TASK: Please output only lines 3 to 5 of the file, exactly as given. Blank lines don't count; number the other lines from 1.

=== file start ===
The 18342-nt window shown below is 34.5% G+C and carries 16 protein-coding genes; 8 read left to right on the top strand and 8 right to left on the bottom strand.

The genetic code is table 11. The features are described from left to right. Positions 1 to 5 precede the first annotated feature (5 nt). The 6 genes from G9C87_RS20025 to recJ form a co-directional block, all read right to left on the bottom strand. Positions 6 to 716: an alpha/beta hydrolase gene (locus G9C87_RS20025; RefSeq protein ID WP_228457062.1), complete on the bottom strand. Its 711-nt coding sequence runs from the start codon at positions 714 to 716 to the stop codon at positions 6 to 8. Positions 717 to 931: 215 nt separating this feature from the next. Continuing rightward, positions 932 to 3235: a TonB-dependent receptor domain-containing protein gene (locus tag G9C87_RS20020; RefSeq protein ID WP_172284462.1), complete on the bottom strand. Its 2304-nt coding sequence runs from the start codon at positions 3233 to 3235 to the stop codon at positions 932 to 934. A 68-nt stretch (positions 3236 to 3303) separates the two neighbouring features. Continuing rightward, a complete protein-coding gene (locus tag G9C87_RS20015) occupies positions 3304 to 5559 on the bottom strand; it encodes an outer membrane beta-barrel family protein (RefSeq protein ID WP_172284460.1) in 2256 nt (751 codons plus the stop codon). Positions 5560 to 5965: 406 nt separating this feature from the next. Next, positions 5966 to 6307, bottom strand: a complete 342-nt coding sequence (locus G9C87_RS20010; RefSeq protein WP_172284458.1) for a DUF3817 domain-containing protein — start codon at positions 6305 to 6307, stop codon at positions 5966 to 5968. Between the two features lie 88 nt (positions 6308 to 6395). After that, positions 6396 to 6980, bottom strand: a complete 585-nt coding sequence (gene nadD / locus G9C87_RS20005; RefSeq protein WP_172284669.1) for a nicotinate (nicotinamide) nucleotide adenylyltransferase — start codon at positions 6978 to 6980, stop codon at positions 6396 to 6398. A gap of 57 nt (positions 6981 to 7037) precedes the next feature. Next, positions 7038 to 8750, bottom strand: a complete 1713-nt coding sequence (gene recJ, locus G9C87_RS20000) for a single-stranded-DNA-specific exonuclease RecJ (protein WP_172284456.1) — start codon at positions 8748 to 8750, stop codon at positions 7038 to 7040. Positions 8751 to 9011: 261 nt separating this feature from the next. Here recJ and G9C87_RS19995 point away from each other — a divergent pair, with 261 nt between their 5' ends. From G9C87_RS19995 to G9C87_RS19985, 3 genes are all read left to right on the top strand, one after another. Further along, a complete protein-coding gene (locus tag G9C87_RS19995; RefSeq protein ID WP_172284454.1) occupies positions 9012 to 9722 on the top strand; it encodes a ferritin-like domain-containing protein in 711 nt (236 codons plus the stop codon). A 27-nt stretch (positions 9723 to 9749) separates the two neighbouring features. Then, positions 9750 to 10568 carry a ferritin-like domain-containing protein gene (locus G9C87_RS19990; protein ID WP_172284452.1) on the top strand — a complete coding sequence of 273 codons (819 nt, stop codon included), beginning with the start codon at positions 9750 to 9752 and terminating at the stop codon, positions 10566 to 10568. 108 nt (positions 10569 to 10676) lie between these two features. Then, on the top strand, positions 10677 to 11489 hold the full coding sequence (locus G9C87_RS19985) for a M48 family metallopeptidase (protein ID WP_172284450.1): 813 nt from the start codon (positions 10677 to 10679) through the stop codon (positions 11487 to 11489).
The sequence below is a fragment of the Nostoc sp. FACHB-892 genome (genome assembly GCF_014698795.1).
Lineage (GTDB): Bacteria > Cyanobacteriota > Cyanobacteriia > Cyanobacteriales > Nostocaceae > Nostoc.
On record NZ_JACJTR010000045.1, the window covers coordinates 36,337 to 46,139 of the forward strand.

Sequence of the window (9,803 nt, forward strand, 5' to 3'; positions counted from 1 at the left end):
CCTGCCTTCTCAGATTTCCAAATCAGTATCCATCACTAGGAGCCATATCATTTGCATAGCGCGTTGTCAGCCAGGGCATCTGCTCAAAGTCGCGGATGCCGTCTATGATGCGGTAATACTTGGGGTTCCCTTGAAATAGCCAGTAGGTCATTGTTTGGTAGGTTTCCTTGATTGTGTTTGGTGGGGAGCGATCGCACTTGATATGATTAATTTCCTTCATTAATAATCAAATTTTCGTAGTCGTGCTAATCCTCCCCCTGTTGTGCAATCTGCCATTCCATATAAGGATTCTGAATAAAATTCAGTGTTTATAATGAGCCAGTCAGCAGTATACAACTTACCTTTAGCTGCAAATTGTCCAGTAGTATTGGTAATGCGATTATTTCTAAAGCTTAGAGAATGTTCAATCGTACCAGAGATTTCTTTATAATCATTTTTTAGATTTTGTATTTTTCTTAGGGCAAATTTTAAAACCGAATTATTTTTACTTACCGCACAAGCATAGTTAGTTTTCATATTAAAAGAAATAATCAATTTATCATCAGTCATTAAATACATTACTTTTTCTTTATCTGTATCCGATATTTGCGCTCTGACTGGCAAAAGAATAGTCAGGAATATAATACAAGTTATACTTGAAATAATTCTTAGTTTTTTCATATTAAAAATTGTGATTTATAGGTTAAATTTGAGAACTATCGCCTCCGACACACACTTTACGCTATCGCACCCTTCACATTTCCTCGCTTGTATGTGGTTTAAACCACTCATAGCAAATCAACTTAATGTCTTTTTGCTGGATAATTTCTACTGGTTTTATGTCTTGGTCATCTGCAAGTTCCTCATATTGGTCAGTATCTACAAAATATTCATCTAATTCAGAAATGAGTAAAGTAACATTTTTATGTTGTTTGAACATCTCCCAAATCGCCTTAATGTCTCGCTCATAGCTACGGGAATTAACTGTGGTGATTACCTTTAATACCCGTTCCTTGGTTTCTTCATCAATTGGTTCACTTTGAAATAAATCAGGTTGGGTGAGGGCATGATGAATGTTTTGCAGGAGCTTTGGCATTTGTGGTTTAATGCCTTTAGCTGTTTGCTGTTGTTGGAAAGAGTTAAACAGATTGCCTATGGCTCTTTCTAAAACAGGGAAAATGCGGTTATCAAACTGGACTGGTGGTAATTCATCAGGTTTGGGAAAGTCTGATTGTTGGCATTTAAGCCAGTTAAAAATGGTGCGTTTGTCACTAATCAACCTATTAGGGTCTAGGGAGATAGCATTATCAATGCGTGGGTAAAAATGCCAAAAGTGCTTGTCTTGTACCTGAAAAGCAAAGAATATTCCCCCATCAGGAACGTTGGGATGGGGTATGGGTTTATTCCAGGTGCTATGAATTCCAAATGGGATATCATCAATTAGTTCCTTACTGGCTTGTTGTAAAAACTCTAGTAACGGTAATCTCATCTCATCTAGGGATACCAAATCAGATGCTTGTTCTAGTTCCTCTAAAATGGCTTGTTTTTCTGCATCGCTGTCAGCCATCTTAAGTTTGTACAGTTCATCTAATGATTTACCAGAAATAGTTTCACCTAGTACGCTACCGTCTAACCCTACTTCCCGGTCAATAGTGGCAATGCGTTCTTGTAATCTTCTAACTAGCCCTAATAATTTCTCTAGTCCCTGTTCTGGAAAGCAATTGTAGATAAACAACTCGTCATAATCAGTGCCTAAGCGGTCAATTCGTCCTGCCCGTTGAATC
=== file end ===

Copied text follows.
The sequence below is a fragment of the Nostoc sp. FACHB-892 genome (genome assembly GCF_014698795.1).
Lineage (GTDB): Bacteria > Cyanobacteriota > Cyanobacteriia > Cyanobacteriales > Nostocaceae > Nostoc.
On record NZ_JACJTR010000045.1, the window covers coordinates 36,337 to 46,139 of the forward strand.